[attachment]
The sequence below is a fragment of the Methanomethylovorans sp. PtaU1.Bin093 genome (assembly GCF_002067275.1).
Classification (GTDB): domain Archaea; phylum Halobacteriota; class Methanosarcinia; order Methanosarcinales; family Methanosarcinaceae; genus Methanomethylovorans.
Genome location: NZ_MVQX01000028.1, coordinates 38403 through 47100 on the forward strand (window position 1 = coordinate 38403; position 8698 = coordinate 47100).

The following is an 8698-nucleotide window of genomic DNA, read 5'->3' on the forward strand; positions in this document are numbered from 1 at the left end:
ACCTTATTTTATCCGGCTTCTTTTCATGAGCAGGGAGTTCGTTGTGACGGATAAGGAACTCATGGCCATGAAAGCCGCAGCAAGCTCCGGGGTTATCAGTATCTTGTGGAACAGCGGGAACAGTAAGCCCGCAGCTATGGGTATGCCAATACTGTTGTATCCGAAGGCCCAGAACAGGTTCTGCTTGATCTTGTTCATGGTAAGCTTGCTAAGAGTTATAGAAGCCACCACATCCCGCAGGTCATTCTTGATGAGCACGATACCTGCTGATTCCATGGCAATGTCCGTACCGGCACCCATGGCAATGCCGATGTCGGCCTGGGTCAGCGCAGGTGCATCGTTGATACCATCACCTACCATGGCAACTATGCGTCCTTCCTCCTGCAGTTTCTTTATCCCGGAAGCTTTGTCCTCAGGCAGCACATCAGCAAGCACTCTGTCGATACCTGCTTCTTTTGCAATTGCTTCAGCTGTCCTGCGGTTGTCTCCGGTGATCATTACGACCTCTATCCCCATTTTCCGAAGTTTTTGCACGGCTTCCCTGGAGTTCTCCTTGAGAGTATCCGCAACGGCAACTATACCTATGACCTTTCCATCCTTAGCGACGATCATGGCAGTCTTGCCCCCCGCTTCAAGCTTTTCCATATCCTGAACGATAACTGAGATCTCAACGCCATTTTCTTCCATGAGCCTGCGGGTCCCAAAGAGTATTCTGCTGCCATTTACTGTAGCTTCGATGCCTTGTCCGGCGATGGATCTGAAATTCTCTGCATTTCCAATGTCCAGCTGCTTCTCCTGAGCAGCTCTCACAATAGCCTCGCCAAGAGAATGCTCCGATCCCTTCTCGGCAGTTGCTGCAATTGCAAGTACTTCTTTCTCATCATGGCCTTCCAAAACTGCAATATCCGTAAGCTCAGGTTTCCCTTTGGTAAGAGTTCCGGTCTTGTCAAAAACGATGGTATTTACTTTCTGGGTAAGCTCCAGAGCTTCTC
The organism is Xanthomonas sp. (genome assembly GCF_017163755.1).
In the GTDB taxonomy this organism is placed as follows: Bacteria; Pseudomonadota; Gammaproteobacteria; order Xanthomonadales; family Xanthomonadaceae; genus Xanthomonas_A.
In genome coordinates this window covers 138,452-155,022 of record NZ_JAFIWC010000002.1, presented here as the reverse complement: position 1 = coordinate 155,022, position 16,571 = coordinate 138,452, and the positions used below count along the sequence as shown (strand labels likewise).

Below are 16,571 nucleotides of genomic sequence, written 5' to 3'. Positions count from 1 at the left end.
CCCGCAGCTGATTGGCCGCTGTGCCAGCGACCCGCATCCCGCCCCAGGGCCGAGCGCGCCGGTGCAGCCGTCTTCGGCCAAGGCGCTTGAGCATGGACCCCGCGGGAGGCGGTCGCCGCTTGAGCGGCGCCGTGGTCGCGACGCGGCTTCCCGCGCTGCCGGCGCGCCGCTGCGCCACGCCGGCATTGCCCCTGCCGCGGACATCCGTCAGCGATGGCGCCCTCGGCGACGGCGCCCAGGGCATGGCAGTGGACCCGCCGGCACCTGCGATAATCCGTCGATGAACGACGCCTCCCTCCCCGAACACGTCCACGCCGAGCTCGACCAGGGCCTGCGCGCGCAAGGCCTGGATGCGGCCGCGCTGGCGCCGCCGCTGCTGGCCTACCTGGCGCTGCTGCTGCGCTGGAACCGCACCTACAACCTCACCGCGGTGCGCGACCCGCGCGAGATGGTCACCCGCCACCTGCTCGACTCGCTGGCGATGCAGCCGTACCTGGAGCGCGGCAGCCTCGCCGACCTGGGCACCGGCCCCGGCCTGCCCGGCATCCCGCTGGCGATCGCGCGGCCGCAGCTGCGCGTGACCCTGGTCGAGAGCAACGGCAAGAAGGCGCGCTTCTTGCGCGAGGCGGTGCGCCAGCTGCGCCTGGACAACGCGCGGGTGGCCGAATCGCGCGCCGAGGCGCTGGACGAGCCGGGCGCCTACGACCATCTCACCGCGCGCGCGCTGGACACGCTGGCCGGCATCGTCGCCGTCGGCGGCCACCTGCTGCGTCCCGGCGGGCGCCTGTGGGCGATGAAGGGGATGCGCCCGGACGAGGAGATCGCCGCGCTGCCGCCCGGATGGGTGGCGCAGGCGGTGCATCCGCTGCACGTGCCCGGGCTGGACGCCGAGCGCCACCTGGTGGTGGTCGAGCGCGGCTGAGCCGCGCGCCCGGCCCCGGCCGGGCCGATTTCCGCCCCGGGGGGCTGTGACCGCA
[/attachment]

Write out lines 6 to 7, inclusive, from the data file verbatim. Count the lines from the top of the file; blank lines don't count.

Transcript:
The organism is Xanthomonas sp. (genome assembly GCF_017163755.1).
In the GTDB taxonomy this organism is placed as follows: Bacteria; Pseudomonadota; Gammaproteobacteria; order Xanthomonadales; family Xanthomonadaceae; genus Xanthomonas_A.